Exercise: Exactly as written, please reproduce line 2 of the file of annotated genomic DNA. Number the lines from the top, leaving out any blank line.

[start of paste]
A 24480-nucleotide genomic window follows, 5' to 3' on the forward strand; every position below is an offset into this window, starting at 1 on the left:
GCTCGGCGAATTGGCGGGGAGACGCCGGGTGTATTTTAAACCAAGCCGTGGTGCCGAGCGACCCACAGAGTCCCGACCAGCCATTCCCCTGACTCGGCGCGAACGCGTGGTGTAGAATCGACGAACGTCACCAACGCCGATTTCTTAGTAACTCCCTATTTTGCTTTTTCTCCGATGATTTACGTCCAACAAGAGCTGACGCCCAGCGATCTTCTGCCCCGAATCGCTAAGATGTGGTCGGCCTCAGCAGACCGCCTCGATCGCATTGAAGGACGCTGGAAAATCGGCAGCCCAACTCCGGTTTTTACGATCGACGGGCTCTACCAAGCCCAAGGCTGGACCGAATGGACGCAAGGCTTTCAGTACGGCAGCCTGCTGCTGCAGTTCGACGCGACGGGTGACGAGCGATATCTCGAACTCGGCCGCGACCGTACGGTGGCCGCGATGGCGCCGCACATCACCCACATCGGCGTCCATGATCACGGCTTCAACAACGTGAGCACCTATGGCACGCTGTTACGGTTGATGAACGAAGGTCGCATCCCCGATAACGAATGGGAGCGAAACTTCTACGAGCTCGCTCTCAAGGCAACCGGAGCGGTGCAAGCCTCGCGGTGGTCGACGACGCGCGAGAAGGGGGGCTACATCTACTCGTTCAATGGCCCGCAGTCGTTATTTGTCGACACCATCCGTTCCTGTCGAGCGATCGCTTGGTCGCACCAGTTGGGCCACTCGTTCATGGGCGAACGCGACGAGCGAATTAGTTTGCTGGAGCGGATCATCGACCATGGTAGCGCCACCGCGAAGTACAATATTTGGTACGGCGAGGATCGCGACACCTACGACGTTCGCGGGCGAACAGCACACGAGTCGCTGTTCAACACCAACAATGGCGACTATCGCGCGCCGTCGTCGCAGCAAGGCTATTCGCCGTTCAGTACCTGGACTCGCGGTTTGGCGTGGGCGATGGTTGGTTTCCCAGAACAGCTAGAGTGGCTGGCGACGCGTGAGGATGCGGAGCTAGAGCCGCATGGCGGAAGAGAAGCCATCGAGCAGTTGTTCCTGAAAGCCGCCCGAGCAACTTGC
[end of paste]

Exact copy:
GCTCGGCGAATTGGCGGGGAGACGCCGGGTGTATTTTAAACCAAGCCGTGGTGCCGAGCGACCCACAGAGTCCCGACCAGCCATTCCCCTGACTCGGCGCGAACGCGTGGTGTAGAATCGACGAACGTCACCAACGCCGATTTCTTAGTAACTCCCTATTTTGCTTTTTCTCCGATGATTTACGTCCAACAAGAGCTGACGCCCAGCGATCTTCTGCCCCGAATCGCTAAGATGTGGTCGGCCTCAGCAGACCGCCTCGATCGCATTGAAGGACGCTGGAAAATCGGCAGCCCAACTCCGGTTTTTACGATCGACGGGCTCTACCAAGCCCAAGGCTGGACCGAATGGACGCAAGGCTTTCAGTACGGCAGCCTGCTGCTGCAGTTCGACGCGACGGGTGACGAGCGATATCTCGAACTCGGCCGCGACCGTACGGTGGCCGCGATGGCGCCGCACATCACCCACATCGGCGTCCATGATCACGGCTTCAACAACGTGAGCACCTATGGCACGCTGTTACGGTTGATGAACGAAGGTCGCATCCCCGATAACGAATGGGAGCGAAACTTCTACGAGCTCGCTCTCAAGGCAACCGGAGCGGTGCAAGCCTCGCGGTGGTCGACGACGCGCGAGAAGGGGGGCTACATCTACTCGTTCAATGGCCCGCAGTCGTTATTTGTCGACACCATCCGTTCCTGTCGAGCGATCGCTTGGTCGCACCAGTTGGGCCACTCGTTCATGGGCGAACGCGACGAGCGAATTAGTTTGCTGGAGCGGATCATCGACCATGGTAGCGCCACCGCGAAGTACAATATTTGGTACGGCGAGGATCGCGACACCTACGACGTTCGCGGGCGAACAGCACACGAGTCGCTGTTCAACACCAACAATGGCGACTATCGCGCGCCGTCGTCGCAGCAAGGCTATTCGCCGTTCAGTACCTGGACTCGCGGTTTGGCGTGGGCGATGGTTGGTTTCCCAGAACAGCTAGAGTGGCTGGCGACGCGTGAGGATGCGGAGCTAGAGCCGCATGGCGGAAGAGAAGCCATCGAGCAGTTGTTCCTGAAAGCCGCCCGAGCAACTTGC